Miss a Colloquium or Seminar? Don’t Panic … They’re Recorded!
If you missed an event in the Department Speaker Series, never fear! A positive side-effect of remote-only talks is easy recording. You can find all events so far this semester streaming online here:
Most Recent Talk: Prof. Bonnie Fleming (Yale University)
If you have something to share please feel free to send it along. Stories of your activities in research, the classroom, and beyond are very welcome!
Dallas Morning News “Science in the City” will feature SMU Faculty and Demonstration Equipment
Professors Jodi Cooley and Stephen Sekula will be featured as part of the “Science in the City” series, hosted by the Dallas Morning News. The events are all done virtually this year, and the SMU event is on November 14. It will be delivered as a short film, with discussion, and will also feature equipment from the SMU Physics Demonstration Equipment facility. As discussed in a recent article about the series:
This fall, Cooley and Sekula, professors at Southern Methodist University, will be among some two dozen experts who will share their research with the community in a series of free online events hosted by The Dallas Morning News. Their Nov. 14 event, “From a Trampoline to the Unseen: What a Rubber Sheet Can Teach Us About the Dark Universe,” will focus on black holes.From the Oct. 20, 2020 article “Peer inside Dallas labs, learn about black holes and see (real) human brains at these free events,” by Anna Kuchment (Dallas Morning News)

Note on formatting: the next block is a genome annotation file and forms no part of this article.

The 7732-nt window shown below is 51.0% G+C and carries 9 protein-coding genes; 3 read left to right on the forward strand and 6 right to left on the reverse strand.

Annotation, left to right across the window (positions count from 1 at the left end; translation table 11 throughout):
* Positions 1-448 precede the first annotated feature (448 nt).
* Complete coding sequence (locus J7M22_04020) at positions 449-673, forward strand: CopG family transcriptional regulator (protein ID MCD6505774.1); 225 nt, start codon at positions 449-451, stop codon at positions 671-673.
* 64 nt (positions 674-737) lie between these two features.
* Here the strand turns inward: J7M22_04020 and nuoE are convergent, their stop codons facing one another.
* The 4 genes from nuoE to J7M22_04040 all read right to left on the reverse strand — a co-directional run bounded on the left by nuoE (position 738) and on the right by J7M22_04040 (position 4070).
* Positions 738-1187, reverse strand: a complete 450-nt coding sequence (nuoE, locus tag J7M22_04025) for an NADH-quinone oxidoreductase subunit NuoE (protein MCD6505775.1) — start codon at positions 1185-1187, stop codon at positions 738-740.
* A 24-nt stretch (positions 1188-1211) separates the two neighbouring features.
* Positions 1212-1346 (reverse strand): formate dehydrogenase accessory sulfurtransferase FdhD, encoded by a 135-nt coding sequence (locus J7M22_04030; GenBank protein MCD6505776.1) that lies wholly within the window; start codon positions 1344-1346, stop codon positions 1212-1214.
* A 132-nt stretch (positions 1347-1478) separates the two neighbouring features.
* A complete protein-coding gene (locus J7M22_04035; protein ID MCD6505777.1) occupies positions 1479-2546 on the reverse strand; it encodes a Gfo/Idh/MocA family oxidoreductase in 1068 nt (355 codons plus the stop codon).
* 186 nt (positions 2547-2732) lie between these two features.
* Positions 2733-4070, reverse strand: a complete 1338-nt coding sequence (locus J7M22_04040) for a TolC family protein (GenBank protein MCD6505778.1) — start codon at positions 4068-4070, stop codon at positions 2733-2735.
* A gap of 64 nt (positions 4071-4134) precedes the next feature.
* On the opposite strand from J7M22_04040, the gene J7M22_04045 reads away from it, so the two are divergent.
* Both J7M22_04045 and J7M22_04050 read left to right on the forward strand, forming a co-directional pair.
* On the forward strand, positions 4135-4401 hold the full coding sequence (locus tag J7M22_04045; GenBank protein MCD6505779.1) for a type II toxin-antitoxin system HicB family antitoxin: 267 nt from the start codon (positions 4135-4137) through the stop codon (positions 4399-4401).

“From a Trampoline to the Unseen” is part of Science in the City, a partnership among The Dallas Morning News, SMU, UT Southwestern Medical Center, the Dallas-based education nonprofit talkSTEM, the Perot Museum of Nature and Science and the University of Texas at Dallas’ Center for BrainHealth. The series is a unique set of meet-and-greets between scientists and the public. Its goal is to inform and engage the community in the advances percolating across Dallas-Fort Worth.
The bigger goal of the program is to excite people about science and raise awareness of Dallas as a capital of scientific innovation. “We’re always trying to get out the stories of science, the incredible things that are happening right here that so many people in our area are unfortunately unaware of,” said Tykoski of the Perot Museum. “Science in the City is a great way to highlight this and make people aware of what a wonderful place Dallas is for research and discovery.”
Reminders for Faculty
We reprint these, because it never hurts to say important things twice.
- November Faculty Meeting: originally schedule for Nov. 13, this has been moved to Nov. 20 to avoid conflicting with the TSAPS/AAPT/SPS joint meeting at UT-Arlington.
- From the Provost: “Exams, tests and quizzes to be delivered exclusively online in fall 2020 – All exams, tests and quizzes will be delivered online this fall so that all students, regardless of mode of instruction, have equitable access to testing. We are discouraging in-class, paper-based testing because of the flexibility that everyone might need if case health issues arise. Consult SMU’s Keep Teaching website for additional information and support for this important interim requirement. You can also view this webinar on Online Exam Basics created by CTE and sent to all faculty by email in late September.”